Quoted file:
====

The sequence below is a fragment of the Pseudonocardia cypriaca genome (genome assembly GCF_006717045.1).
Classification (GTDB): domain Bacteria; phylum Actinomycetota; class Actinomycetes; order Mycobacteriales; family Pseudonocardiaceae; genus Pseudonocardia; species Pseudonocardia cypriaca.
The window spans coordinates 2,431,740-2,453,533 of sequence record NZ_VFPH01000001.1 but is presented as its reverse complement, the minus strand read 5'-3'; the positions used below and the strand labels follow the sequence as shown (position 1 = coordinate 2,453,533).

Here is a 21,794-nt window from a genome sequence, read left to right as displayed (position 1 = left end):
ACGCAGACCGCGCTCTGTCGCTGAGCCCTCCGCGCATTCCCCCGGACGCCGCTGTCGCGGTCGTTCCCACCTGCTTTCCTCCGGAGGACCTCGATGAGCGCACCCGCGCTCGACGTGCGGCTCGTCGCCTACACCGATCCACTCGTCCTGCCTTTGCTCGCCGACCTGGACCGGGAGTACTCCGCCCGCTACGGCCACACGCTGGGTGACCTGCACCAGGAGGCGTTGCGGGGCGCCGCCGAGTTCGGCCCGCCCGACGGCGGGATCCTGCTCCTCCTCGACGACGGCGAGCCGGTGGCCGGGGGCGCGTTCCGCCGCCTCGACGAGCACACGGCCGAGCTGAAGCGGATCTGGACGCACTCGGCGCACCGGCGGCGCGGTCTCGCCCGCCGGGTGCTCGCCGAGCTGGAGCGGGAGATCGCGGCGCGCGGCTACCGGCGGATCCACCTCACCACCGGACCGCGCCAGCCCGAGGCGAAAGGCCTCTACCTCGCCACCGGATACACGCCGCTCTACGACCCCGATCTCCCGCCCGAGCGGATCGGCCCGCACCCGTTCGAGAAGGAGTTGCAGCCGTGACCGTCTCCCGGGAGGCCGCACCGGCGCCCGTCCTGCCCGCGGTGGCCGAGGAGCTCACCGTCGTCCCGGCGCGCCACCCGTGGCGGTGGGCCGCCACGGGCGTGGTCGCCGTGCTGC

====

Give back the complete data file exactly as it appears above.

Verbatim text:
The sequence below is a fragment of the Pseudonocardia cypriaca genome (genome assembly GCF_006717045.1).
Classification (GTDB): domain Bacteria; phylum Actinomycetota; class Actinomycetes; order Mycobacteriales; family Pseudonocardiaceae; genus Pseudonocardia; species Pseudonocardia cypriaca.
The window spans coordinates 2,431,740-2,453,533 of sequence record NZ_VFPH01000001.1 but is presented as its reverse complement, the minus strand read 5'-3'; the positions used below and the strand labels follow the sequence as shown (position 1 = coordinate 2,453,533).

Here is a 21,794-nt window from a genome sequence, read left to right as displayed (position 1 = left end):
ACGCAGACCGCGCTCTGTCGCTGAGCCCTCCGCGCATTCCCCCGGACGCCGCTGTCGCGGTCGTTCCCACCTGCTTTCCTCCGGAGGACCTCGATGAGCGCACCCGCGCTCGACGTGCGGCTCGTCGCCTACACCGATCCACTCGTCCTGCCTTTGCTCGCCGACCTGGACCGGGAGTACTCCGCCCGCTACGGCCACACGCTGGGTGACCTGCACCAGGAGGCGTTGCGGGGCGCCGCCGAGTTCGGCCCGCCCGACGGCGGGATCCTGCTCCTCCTCGACGACGGCGAGCCGGTGGCCGGGGGCGCGTTCCGCCGCCTCGACGAGCACACGGCCGAGCTGAAGCGGATCTGGACGCACTCGGCGCACCGGCGGCGCGGTCTCGCCCGCCGGGTGCTCGCCGAGCTGGAGCGGGAGATCGCGGCGCGCGGCTACCGGCGGATCCACCTCACCACCGGACCGCGCCAGCCCGAGGCGAAAGGCCTCTACCTCGCCACCGGATACACGCCGCTCTACGACCCCGATCTCCCGCCCGAGCGGATCGGCCCGCACCCGTTCGAGAAGGAGTTGCAGCCGTGACCGTCTCCCGGGAGGCCGCACCGGCGCCCGTCCTGCCCGCGGTGGCCGAGGAGCTCACCGTCGTCCCGGCGCGCCACCCGTGGCGGTGGGCCGCCACGGGCGTGGTCGCCGTGCTGC